Increasing investor demand for ESG-conscious investment products has seen a record wave of issuances in recent years. In 2018, 382 such funds launched globally, taking the number to 3,160 according to Morningstar, and a combined total of $1.2 trillion (€1.08tn) in assets. This is a small proportion of the overall asset pool, but double the $622 billion managed in 2009 and a significant indicator of public sentiment.
Despite this, regulators need to act to create an environment that makes it easier to utilise the trillions of assets under management to effect change. A measured approach to ESG regulation would allow the finance industry to restore much-needed public trust: the time has passed for the financial industry to be saying “leave it with us”.
The UK chancellor of the exchequer’s spring statement referred to an upcoming global review of the link between biodiversity and economic growth. If we are indeed in “the race of our lives” against climate change, as [investor] Jeremy Grantham suggests, then the pursuit of investment goals for the ultimate benefit of society should be driven by greater awareness, pace and urgency. I would like to see the review draw out the crucial role that finance could and should be playing in generating economic growth that simultaneously enhances our environment. ESG investing is far from the ill-considered conflation of financial and non-financial returns that detractors would have us believe. Our long-term wealth is inextricably linked to care for the planet itself, and the social and governance aspects of ESG should also complement the future state of investment management.
While scientists record five naturally occurring mass extinctions in the past 500 million years, the potentially devastating consequences of climate change induced by humans is still shameful and avoidable. In the face of evidence that the human race has already caused the extinction of 60% of all animal populations since 1970, and that depending on your model of choice, we may already be too late to arrest climate change, it is not credible to say that finance is unaffected by, and doesn’t affect, the environment.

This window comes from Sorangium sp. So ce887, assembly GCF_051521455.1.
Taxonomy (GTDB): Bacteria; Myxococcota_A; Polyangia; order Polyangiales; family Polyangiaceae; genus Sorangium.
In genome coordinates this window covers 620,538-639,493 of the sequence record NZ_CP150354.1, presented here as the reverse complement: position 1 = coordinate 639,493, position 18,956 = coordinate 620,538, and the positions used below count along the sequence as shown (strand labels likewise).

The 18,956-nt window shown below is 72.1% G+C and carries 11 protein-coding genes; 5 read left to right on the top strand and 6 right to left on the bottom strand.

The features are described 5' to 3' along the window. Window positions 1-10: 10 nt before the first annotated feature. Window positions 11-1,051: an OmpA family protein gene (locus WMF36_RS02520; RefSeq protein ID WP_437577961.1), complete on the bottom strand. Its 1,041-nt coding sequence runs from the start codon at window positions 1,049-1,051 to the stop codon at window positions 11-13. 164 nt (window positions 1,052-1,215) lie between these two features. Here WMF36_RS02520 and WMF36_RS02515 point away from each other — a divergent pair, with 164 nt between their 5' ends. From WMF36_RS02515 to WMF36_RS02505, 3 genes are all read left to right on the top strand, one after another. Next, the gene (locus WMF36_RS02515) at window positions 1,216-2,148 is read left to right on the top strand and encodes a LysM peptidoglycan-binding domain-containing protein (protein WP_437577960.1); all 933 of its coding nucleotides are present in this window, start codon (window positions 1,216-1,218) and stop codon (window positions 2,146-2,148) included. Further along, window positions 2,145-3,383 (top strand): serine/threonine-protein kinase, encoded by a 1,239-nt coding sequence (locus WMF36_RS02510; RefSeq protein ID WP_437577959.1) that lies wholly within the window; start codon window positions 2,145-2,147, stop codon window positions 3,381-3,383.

In more advanced economies, we may well be at a critical and positive juncture where the spread of ESG investing among millennials and mass affluent citizens drives action on issues such as biodiversity, air quality and reforestation, and results in relative environmental improvement as pictured by the Kuznets curve. But if we are not careful, environmental devastation could still flip the global economy on its head. The finance industry can help put a stop to this. We are the ones funding it.
One only has to look to gender pay reporting regulations as an example of a starting point for change. Regulating to standardise ESG reporting will facilitate the increasing number of investors who recognise the need to account for ESG in their investment decisions. Transparency, quality and standardisation of data is a simple and powerful message.
Without regulation, ESG runs the risk of being seen as an indulgence, affordable by only the wealthiest of nations, and companies will continue to say they can’t afford to do more.
No single such company will pay the price for plastic in the oceans or face the responsibility for the scarcity of water, but as a society we will. Regulation is needed to achieve a better balance between reward and responsibility.
Gary Baker, Managing Director for Emea, CFA Institute
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